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With Google and Facebook designing and building their own servers – Facebook is the poster child for Dell's Data Center Solutions custom server building operation – and with Rackspace not only buying whitebox servers but bragging about how they are getting more for their money, you might think the exec running Dell's server, storage, and networking business is sweating a bit.

That exec is former HPer Brad Anderson; Anderson, though, didn't seem perturbed by whitebox server makers or DIYers during the analyst event.

Anderson said the DCS unit was established four years ago to help hyperscale data center operators cram more computing and less power into less space to scale their naturally parallel Web workloads, and that this was a great business for Dell at the time. It was a particularly good move for Dell, as the company got in on the ground floor with a few dozen companies, supplying them millions of machines.

"That business has greatly evolved, and we are very much focused on solving a much bigger problem," explained Anderson. This includes designing data centers, building modular data centers, and doing other things to improve operational efficiency. "These are all things that whitebox server builders cannot do," he said, adding that "if somebody is purely focused on price, that's not a very profitable business."

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Dell says it's positioned for enterprise growth

While that is an interesting interpretation, a more plausible one is that very large customers who have very precise needs have figured out they can go straight to a contract manufacturer such as Quanta and get precisely the machines they need for their workloads at a lower price. If Facebook could get better machines at a lower price, it would have never have started the Open Compute Project. For several years before this project launched, DCS could act as a middleman between Facebook and Quanta.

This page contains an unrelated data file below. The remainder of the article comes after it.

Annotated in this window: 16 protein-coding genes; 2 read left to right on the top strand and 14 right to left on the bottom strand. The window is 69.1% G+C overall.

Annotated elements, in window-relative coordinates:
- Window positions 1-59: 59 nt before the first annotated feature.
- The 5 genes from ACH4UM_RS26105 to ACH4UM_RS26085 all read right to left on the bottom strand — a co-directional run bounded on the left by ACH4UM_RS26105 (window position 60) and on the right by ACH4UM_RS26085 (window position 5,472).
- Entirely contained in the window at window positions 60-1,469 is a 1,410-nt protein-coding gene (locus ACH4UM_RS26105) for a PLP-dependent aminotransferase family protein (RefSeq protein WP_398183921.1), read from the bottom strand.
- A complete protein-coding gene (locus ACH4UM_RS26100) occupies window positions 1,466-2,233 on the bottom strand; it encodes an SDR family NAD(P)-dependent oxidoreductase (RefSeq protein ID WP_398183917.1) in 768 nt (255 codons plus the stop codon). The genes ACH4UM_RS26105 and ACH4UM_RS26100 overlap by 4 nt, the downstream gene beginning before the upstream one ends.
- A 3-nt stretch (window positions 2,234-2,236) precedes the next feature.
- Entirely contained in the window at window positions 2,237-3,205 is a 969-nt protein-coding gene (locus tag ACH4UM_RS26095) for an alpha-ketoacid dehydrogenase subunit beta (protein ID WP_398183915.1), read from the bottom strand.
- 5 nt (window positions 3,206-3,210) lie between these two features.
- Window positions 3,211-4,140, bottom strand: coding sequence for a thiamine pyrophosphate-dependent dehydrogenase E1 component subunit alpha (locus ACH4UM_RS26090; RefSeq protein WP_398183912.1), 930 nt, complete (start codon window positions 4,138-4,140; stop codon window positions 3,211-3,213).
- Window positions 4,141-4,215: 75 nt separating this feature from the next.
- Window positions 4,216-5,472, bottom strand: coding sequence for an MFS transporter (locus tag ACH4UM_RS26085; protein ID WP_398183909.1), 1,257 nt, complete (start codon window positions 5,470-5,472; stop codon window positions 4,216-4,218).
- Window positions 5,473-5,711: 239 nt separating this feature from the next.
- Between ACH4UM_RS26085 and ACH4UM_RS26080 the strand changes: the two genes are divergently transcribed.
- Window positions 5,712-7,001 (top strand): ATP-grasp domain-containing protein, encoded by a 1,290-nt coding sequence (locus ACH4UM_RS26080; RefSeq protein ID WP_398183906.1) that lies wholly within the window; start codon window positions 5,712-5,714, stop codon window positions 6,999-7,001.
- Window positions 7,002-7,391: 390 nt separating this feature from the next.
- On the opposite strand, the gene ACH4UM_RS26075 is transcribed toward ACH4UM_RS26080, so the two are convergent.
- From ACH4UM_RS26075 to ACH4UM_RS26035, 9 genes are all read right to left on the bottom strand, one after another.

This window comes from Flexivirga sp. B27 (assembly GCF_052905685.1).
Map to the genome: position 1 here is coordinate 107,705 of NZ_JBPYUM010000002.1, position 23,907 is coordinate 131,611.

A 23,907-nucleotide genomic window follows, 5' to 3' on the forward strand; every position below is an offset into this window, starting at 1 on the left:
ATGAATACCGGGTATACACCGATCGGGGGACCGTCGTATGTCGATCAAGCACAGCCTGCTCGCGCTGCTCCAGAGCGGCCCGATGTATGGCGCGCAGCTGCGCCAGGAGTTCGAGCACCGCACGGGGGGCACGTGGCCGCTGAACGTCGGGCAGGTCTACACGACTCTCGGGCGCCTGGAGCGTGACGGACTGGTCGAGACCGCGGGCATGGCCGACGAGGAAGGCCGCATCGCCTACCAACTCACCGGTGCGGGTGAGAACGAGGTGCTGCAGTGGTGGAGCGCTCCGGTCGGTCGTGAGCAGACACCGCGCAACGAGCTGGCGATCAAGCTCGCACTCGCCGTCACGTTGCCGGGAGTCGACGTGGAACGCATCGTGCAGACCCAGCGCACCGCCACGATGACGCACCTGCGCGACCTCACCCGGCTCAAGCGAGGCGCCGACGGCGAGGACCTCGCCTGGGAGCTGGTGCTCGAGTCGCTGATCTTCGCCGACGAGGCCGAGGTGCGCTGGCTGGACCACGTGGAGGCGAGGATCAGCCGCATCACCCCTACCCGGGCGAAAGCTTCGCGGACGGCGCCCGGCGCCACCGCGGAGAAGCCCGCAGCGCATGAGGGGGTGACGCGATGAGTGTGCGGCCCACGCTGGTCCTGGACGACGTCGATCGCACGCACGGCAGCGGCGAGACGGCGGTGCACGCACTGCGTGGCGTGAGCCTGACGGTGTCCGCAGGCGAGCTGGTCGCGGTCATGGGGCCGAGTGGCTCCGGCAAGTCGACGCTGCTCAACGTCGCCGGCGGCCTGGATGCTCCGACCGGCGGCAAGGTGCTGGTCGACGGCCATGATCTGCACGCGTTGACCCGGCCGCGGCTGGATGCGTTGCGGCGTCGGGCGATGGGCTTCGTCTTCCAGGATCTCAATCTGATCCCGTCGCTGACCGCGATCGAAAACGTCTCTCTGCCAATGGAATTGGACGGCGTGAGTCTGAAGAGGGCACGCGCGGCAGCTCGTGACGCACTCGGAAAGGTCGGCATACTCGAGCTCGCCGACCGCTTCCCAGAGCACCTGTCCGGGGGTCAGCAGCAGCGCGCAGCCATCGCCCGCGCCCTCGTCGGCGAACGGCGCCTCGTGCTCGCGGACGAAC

Most customers in the world, and particularly those in the midrange, are not interested in building their own servers. So that's why Dell isn't sweating the whitebox makers and their effect on the DCS business.

Dell is very bullish on its server and networking business, which brought in revenues of $7.6bn in the fiscal 2011 year and has operating income above 10 per cent. Last fiscal year, Dell's server business grew 26 per cent, and margins were up 28 per cent. Dell has about a 22 per cent share of the global market for servers, and managed to take down an impressive 38 per cent in the US market. By contrast, Dell has about nine per cent of the storage market and about 2 per cent of the Layer 2/3 switching racket.

And while Dell plans to beef up its PowerEdge server, various storage, and PowerConnect networking businesses, don't think the company is going to build up a tightly integrated stack that requires customers to take all of the parts to get good performance and efficiency.

"While others are going back to the mainframe era, we are holding onto openness," said Anderson, who said that customers did not want to standardize on one kind of component, much less one infrastructure supplier. Dell will offer benefits to customers that take an all-Dell stack – predominantly financial and ease of integration, we presume – but will integrate with other companies' servers, switches and storage. Dell Services will even now offer tech support on non-Dell machinery.

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